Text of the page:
Image File history File links Commons-logo. ... Daniel and Patricia Marx Ellsberg - 2006 Jacob Appelbaum Daniel Ellsberg (born April 7, 1931) is a former American military analyst employed by the RAND Corporation who precipitated a national uproar in 1971 when he released the Pentagon Papers, the U.S. militarys account of activities during the Vietnam War... Katharine Teresa Gun (born 1974) is a former employee of Government Communications Headquarters (GCHQ), a British intelligence agency. ... Her Majestys Stationery Office (usually abbreviated as HMSO) is part of the Cabinet Office of the United Kingdom. ...

Notes

  1. ^ Winters v. Houston Chronicle Pub. Co., 795 S.W.2d 723, 727 (Tex. 1990) (Doggett, J., concurring).
  2. ^ High Court Trims Whistleblower Rights
  3. ^ Whistleblower Protection Enhancement Act of 2007 - Congresspedia
  4. ^ Take Action Now

Regarding Christoph Meili, a night guard at a Swiss bank. He discovered that his employer was destroying records of savings by Holocaust victims, which the bank was required to return to heirs of the victims. After the Swiss authorities sought to arrest Meili, he was given political asylum in the United States, especially thanks to work of former senator Alfonse D' Amato, who actually used Christoph Meili for his last political campaign to the senate in 1998. Despite having won his lawsuit, Meili never received any compensation from the Swiss Bank, went through a divorce and was abandoned by the people and the organizations who once treated him like an hero.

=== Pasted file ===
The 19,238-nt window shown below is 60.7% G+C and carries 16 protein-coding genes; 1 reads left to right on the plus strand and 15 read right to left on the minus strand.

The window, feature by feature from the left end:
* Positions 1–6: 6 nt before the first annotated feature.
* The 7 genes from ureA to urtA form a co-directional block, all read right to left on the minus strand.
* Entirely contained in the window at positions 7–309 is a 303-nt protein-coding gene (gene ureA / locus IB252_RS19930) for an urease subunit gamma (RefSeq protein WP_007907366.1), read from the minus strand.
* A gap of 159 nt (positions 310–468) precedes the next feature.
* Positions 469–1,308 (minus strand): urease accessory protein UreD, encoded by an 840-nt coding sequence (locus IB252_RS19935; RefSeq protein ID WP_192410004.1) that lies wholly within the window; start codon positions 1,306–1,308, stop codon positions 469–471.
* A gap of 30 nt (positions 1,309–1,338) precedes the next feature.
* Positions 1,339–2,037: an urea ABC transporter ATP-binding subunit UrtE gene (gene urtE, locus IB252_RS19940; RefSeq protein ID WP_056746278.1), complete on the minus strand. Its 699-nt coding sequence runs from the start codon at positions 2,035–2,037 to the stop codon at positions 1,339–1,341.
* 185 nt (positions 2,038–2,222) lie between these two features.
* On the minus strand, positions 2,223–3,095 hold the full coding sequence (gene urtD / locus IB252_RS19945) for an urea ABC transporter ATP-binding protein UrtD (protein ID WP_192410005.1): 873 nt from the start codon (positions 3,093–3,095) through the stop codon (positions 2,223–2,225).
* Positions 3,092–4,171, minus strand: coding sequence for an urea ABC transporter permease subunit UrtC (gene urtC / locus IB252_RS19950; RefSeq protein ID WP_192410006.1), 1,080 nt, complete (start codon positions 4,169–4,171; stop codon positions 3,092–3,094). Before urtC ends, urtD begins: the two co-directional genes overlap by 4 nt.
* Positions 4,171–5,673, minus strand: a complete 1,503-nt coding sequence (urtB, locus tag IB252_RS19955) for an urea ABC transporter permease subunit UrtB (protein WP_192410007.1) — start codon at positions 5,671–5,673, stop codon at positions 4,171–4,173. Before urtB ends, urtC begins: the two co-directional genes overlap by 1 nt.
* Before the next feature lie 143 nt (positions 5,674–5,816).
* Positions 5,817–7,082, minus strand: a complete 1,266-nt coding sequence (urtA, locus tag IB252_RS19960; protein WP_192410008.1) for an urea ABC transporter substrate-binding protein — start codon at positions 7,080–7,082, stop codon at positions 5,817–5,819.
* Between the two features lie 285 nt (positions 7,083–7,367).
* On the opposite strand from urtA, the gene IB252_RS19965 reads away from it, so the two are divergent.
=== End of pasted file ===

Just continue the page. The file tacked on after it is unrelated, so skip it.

Results from FactBites:
 
whistleblower: Definition and Much More from Answers.com (4172 words)
Whistleblowing statutes protect from discharge or discrimination an employee who has initiated an investigation of an employer's activities or who has otherwise cooperated with a regulatory agency in carrying out an inquiry or the enforcement of regulations.
Moreover, under most U.S. federal whistleblower statutes, in order to be considered a whistleblower the employee must reasonably believe his or her employer has committed a violation of some law, rule or regulation; testify or commence a legal proceeding on the legally protected matter; or refuse to violate the law.
There are those who view whistleblowing narrowly and try to limit the impact of whistleblowing by arguing that so-called role-prescribed whistleblowing, for example whistleblowing done by quality control personnel or internal auditors, does not constitute whistleblowing in the traditional sense, because the purpose of the employment is to report such things.
  More results at FactBites »